HR 1162, the constitutional amendment that would allow the state to create charter schools was held while changes to it were negotiated. Language from HR 1335 was added to help define the funding restrictions and to clearly define what constituted a charter school. The funding restriction reads: “The state is authorized to expend state funds for the support and maintenance of special schools in such amount and manner as may be provided by law; providing, however, no deduction shall be made to any state funding which a local school system is otherwise authorized to receive pursuant to general law as a direct result or consequence of the enrollment in a state charter school of a specific student or students who reside within the geographic boundaries of the local school system. (Italicized areas are the changes.) The intent is that no funds earned through QBE or otherwise could be withheld as an offset to funding the new charter schools. A new line item expressly for funding the new charter schools would be added.
The charter school definition is identical to that which is already on the books for other charter schools. Language added to HR 1162: “Special schools may include state charter schools; provided, however, that special schools shall only be public schools. A state charter school under this section shall mean a public school that operates under the terms of a charter between the State Board of Education and a charter petitioner; provided, however, that such state charter schools shall not include private, sectarian, religious or for profit schools or private educational institutions.
Under discussion still is the language of the ballot question. While the first two changes were seen Thursday, the ballot question language has yet to be seen. Also not seen yet is the enabling legislation that will be incorporated into HB 797.
On a related note, at the State Board of Ed meeting, the Amended Charter School Report for 2010-11 was released detailing the performance of the charter schools. The bottom line is that charter schools are no better than public schools in educating children of similar demographics and have made similar levels of AYP.
HR 1162 will likely come up for a vote this Thursday. While the changes that have been made, thanks in part to the advocacy of our members, have resolved some of the major issues with this legislation there are still issues that need to be addressed: The enabling legislation has not been seen or discussed. The wording of the ballot question is still misleading. And the question of funding is still not really addressed. If the state can’t afford to fully fund public education (the state still underfunds public education by over $1B annually) where will they get the funds to fund new charter schools? Until these questions are addressed support for this amendment should be withheld.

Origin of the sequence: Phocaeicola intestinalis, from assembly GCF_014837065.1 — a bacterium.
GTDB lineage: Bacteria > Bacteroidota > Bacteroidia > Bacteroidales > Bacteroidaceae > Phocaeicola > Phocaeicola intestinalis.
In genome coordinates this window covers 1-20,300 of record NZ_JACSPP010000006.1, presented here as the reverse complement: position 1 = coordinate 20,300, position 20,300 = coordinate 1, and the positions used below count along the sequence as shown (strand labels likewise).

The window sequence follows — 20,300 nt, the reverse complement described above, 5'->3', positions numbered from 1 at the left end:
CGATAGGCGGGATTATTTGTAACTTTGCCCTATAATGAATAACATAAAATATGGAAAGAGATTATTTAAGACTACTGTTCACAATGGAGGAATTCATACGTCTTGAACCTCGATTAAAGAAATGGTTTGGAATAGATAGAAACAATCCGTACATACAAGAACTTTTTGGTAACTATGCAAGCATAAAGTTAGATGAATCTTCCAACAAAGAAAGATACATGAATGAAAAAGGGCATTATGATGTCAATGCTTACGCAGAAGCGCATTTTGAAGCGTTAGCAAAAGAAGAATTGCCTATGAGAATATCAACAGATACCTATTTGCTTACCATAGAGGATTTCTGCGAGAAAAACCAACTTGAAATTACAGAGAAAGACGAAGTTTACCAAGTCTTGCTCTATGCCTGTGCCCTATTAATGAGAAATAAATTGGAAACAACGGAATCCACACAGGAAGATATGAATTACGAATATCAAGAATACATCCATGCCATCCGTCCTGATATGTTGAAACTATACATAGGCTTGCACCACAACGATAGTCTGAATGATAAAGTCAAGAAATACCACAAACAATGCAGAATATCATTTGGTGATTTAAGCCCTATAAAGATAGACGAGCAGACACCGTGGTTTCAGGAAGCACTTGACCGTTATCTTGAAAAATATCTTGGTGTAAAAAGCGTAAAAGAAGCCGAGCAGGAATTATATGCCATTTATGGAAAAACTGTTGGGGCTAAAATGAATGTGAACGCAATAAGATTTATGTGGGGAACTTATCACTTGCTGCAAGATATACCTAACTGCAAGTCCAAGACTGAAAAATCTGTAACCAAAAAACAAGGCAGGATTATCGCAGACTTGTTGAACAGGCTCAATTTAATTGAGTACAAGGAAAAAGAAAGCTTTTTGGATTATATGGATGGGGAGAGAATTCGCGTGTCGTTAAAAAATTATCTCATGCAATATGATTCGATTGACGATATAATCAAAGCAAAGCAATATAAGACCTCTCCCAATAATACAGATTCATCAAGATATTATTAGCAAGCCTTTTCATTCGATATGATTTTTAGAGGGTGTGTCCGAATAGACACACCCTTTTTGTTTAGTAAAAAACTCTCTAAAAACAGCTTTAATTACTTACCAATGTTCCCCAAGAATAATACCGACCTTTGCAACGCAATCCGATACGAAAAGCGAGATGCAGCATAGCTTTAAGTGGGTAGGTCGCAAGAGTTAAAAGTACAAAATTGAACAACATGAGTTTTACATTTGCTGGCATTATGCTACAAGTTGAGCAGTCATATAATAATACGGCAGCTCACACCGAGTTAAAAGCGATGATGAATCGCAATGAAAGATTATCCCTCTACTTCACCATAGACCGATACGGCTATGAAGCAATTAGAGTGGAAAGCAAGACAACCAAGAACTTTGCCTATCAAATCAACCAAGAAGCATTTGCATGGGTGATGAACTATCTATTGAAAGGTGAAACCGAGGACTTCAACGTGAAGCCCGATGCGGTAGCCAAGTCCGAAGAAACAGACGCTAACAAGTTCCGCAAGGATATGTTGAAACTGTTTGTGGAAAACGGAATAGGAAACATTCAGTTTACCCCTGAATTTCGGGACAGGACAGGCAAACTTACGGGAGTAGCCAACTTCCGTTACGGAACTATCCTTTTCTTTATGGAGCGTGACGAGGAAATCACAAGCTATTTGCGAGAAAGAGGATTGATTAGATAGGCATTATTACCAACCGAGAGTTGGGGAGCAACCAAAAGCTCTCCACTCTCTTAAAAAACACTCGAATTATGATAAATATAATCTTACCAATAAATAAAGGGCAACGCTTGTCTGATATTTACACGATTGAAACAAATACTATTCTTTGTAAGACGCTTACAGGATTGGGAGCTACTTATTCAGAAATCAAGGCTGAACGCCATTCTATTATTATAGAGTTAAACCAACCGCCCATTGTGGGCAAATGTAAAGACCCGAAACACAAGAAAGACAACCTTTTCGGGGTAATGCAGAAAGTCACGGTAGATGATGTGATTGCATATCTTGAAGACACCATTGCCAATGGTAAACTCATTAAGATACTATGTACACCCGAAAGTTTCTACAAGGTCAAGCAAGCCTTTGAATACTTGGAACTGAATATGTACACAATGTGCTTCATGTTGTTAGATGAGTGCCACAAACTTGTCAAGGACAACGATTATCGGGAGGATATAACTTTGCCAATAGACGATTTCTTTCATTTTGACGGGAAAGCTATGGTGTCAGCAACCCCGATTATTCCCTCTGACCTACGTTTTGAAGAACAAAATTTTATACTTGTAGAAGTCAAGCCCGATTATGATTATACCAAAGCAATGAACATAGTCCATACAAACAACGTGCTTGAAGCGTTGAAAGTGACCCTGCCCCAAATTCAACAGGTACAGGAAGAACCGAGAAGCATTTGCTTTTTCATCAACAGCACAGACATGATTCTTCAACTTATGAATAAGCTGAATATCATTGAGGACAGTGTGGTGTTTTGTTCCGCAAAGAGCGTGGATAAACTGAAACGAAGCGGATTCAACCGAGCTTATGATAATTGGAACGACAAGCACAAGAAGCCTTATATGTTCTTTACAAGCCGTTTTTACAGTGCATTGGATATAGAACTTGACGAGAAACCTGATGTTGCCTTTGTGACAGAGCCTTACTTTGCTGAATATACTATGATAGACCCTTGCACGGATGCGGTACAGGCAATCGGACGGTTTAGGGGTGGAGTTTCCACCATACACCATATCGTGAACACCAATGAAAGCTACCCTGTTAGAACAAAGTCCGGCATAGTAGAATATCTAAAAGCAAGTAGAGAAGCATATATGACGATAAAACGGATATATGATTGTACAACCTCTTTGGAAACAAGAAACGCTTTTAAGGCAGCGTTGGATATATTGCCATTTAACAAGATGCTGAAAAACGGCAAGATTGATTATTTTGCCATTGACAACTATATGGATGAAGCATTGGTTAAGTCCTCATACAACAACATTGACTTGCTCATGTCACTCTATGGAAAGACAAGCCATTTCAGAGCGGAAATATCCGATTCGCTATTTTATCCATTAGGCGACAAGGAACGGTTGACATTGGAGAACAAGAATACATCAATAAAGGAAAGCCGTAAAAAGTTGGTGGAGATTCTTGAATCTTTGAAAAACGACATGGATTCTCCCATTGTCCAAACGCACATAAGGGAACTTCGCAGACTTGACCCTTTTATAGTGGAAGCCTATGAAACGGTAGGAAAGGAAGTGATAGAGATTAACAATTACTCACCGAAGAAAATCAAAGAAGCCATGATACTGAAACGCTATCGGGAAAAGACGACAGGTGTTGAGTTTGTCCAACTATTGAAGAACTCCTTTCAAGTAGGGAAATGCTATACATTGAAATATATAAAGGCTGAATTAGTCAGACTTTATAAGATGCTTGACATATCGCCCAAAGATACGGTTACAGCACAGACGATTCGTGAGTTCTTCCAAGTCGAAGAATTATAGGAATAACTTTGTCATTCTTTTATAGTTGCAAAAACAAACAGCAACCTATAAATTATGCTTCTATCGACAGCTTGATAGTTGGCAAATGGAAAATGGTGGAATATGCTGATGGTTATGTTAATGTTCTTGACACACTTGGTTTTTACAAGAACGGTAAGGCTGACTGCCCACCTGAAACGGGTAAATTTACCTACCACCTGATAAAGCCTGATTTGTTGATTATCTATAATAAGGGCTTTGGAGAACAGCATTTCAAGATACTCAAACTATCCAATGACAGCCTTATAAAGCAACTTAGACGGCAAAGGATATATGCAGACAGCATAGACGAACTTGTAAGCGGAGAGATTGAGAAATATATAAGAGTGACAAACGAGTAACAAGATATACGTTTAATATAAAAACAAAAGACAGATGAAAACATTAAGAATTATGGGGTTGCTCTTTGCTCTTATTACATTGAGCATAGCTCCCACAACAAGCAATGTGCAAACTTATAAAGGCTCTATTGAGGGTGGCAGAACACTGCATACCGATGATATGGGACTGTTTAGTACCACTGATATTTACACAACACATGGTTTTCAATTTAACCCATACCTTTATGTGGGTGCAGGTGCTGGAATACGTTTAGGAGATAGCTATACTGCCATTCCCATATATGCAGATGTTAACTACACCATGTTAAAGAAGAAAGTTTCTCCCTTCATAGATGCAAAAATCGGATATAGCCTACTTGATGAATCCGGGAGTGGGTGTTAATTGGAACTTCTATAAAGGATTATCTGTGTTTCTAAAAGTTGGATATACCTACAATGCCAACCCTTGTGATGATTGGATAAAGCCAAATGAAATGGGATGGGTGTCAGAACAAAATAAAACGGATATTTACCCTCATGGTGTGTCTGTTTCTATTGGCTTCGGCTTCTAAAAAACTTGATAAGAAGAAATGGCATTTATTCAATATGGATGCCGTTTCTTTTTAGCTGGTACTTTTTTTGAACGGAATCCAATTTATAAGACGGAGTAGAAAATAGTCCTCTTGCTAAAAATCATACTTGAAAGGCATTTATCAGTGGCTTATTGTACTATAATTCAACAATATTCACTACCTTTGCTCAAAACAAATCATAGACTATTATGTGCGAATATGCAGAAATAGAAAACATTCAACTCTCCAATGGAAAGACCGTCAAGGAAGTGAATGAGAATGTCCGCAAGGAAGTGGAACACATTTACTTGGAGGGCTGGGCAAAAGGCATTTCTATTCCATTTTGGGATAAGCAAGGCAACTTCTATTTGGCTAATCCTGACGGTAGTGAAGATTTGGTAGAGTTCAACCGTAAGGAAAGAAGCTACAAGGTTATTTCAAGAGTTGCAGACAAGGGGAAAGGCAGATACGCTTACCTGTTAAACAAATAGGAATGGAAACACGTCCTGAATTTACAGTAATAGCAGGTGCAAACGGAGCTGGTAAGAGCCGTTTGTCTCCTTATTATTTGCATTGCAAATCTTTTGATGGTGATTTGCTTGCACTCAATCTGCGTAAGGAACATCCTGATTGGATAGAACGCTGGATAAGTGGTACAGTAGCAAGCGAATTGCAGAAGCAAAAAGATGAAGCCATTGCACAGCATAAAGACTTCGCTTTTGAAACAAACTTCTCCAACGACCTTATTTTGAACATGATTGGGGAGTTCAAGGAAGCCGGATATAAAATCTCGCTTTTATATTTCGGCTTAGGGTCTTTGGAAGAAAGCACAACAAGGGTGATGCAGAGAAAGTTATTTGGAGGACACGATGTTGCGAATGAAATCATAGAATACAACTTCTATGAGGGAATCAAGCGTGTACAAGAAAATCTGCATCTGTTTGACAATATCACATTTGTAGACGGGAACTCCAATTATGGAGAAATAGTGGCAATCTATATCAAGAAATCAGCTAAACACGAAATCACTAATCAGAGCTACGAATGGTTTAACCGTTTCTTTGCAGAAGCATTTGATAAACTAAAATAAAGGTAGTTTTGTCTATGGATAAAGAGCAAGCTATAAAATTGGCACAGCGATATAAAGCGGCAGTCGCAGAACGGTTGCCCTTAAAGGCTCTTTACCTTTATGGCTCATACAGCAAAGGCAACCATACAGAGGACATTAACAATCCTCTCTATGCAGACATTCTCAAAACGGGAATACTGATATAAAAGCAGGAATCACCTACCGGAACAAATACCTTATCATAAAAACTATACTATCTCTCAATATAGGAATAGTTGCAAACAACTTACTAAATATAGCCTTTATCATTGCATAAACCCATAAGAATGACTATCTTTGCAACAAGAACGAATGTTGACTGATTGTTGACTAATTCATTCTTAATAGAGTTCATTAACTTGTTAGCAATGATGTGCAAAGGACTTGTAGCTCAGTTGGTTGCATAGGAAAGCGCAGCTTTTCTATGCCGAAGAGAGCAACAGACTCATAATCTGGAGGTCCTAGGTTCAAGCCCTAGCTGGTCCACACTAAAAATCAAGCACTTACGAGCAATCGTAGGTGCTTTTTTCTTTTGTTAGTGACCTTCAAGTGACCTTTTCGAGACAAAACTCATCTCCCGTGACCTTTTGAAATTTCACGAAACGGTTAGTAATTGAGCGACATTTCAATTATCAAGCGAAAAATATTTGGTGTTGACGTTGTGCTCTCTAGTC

School Maps: Every school district and commission district must be redone to account for changes in population since the last census. While several districts passed their maps during the special legislative session this summer, the majority of the maps are being redrawn and submitted for approval during this legislative session. Each county delegation (comprised of all house and senate legislators who have a portion of that county) has the final say in how the district lines are drawn and may or may not take input from the local officials whose districts are being redrawn. PTA members are urged to pay attention to the proposed changes.
SB 183: School nurses may contact offsite medical assistance remotely (telemed) and must follow proper medical protocol. Passed both House and Senate.
HB 824: Equalization. Changes the calculation of equalization so that every county is now compared to a state average rather than being equalized to the 75thpercentile. In calculating the state average the top and bottom 5%, the outliers, (which equates to nine systems at each end) will be removed from the averaging numbers. The remaining counties average property wealth is then averaged to create a state average. The intent is to create a more stable mechanism so districts can better predict if they will be recipients. The intent is also to have the earned equalization more nearly align with what the state has to pay out though its collections. Donor counties are not affected by this legislation. Passed House
SB 289: Students starting high school in the 2013-14 year would be required to complete at least one course online. By 2014-15 EOCTs would be taken online. One issue not addressed is what happens to a student who doesn’t own a computer and doesn’t wish to take the course at school. Passed Sen. Ed.
SB 127/HB 641: Child Protection and Public Safety Act: Comprehensive revision of the juvenile code. Reorganizes the code and brings it into compliance with federal law applicable to juvenile court proceedings. Covers: juvenile court administration, delinquency, dependency, children in needs of services (CHINS), termination of parental rights, parental notification, emancipation, independent living services and child advocate for the protection of the child. Passed Senate Judiciary (HB 641 which will get heard this week in committee) SUPPORT
New Legislation to Watch:
HB 981:Would allow guns in many areas not currently allowed including schools.OPPOSE
Schedule for Next Week:
The General Assembly reconvenes Tuesday, Feb. 21.
SB 403/HB 935: School nurses are to be included in the QBE formula for funding and use the FTE student counts in calculation of the grant to go to school districts (1:750 elementary, 1:1500 for middle and high). Provides money for clinic supplies, heretofore never funded. Funds a state wide coordinator in DOE. To be heard in Appropriations SUPPORT
SB 404/HB 936: Professional development funds to include school level administrators. State strategic initiatives can use professional development funds. To be heard in Appropriations
Georgia PTA - Legislative Chair